• hum, that may depend on the ammount of data you're handling (AI calcs can generate a lot of data) - but for storing a board, pieces and things like that, it's probably not worth it. – JoséNunoFerreira Mar 16 '12 at 15:09

I invoke the Wisdom of the Ancients:

## Yoda says

Bad premature optimisation is. Exceptions this does not have.

## Brian Kernighan says

Debugging is twice as hard as writing the code in the first place. Therefore, if you write the code as cleverly as possible, you are, by definition, not smart enough to debug it.

Threading is optimisation. It's very clever optimisation.

Do it only once it becomes necessary or you will wind up writing, debugging and pondering all things inconsequential. Certainly don't start with it!

• Mysterious are the ways of the force... – Keeper Mar 16 '12 at 18:09
• "Yes, a Jedi's strength flows from the Force. But beware of the dark side." – Anko Mar 16 '12 at 18:17
• In general, I agree with what you're saying regarding optimisation, but I think this situation is different. For example, if your entity update requires access to the world in order to iterate over other entities, then your ability to spread that across multiple threads is already severely limited. – Kylotan Mar 16 '12 at 21:37
• The true master knows that exceptions this does have. Don't forget that what Knuth actually said was: "97% of the time: premature optimization is the root of all evil. Yet we should not pass up our opportunities in that critical 3%. A good programmer will not be lulled into complacency by such reasoning; he will be wise to look carefully at the critical code; but only after that code has been identified". I see this misquoted (or partially quoted) as reasoning against any kind of optimization so often, and it's borderline annoying... – Maximus Minimus Mar 17 '12 at 0:08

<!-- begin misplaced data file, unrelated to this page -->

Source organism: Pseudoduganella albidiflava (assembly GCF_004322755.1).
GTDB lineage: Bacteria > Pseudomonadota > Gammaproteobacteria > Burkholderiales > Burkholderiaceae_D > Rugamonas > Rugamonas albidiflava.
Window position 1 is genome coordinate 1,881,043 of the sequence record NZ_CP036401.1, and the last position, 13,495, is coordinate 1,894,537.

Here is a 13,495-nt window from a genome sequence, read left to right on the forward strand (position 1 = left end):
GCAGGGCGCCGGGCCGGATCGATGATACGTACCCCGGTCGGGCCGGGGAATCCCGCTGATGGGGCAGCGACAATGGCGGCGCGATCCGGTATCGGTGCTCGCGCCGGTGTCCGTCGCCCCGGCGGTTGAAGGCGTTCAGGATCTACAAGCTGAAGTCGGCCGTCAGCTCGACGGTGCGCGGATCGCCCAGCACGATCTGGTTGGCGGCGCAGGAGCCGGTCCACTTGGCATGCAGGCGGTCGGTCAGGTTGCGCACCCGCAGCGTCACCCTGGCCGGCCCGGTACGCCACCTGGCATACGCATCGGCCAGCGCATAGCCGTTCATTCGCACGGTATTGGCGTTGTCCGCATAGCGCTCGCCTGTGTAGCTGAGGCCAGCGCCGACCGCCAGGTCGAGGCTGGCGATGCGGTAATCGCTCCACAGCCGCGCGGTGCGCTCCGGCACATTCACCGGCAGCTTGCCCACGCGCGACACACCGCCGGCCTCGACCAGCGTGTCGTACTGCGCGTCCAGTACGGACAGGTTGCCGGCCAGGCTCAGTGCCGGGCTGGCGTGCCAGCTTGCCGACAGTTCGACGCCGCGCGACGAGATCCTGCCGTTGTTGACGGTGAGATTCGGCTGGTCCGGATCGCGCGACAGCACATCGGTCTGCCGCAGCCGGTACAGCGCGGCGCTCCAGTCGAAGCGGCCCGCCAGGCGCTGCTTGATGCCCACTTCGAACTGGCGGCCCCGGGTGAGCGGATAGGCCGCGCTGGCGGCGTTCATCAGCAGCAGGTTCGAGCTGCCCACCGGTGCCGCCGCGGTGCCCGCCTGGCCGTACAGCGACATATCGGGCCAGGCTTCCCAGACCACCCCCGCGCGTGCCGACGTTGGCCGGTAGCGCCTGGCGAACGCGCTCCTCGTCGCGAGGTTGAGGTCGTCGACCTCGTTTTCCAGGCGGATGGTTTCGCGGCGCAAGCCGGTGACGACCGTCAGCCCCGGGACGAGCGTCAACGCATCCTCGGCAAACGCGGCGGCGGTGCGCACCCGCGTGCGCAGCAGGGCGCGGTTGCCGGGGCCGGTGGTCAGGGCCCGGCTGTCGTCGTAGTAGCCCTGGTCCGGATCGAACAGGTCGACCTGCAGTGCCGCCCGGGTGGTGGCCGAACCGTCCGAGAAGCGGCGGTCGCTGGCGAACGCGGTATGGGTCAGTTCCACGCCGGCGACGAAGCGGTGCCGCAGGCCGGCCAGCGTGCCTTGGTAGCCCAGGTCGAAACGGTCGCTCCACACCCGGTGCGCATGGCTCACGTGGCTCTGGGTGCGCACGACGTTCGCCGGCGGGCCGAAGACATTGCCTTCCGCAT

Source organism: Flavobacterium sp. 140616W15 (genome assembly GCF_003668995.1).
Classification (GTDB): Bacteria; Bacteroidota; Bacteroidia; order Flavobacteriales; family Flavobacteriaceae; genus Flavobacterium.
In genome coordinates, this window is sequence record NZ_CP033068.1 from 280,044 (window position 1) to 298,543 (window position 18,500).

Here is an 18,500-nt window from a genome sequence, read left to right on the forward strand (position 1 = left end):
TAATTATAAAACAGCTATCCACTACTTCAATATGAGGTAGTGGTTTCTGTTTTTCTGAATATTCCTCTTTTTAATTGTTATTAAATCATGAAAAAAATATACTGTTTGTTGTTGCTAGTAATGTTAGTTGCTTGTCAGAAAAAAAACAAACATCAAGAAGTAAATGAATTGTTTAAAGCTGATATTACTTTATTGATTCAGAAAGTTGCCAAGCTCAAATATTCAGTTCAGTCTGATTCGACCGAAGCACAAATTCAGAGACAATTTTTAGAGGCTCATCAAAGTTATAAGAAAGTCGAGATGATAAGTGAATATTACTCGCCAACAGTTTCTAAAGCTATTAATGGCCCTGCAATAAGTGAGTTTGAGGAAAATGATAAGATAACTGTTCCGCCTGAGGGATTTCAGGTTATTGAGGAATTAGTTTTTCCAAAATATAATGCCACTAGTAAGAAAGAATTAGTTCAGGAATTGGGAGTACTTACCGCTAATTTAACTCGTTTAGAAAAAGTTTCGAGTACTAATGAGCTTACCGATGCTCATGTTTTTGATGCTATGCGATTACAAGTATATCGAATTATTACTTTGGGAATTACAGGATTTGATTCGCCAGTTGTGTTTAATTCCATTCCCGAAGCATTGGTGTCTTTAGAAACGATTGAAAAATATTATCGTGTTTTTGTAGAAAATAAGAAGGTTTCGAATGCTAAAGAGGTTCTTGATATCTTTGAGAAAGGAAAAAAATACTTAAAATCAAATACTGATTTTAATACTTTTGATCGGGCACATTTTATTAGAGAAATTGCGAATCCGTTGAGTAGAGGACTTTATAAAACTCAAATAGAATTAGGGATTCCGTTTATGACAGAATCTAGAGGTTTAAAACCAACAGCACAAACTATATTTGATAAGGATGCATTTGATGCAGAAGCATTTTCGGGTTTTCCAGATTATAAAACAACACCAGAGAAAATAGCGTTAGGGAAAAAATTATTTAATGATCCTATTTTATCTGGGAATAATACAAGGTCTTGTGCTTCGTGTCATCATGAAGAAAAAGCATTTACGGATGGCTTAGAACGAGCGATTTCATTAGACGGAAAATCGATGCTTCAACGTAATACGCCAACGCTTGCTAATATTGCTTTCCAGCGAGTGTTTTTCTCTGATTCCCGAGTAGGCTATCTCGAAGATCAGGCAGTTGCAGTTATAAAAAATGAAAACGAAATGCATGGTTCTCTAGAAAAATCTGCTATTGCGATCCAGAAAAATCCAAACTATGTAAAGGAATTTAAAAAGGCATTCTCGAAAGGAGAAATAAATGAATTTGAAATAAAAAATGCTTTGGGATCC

• I don't really agree with the message in this answer. Threading issues are best considered before the interactions of large systems are implemented. At the same time, they are very pivotal points of design in the system and are huge points of optimization. A good high-level design will include consideration of multithreaded implementation. Premature optimization can certainly be a bad thing, but when designing large systems and their interactions, multithreading considerations are not necessarily "premature." After all, we're talking about some of the biggest decisions that will be involved. – notlesh Mar 17 '12 at 3:12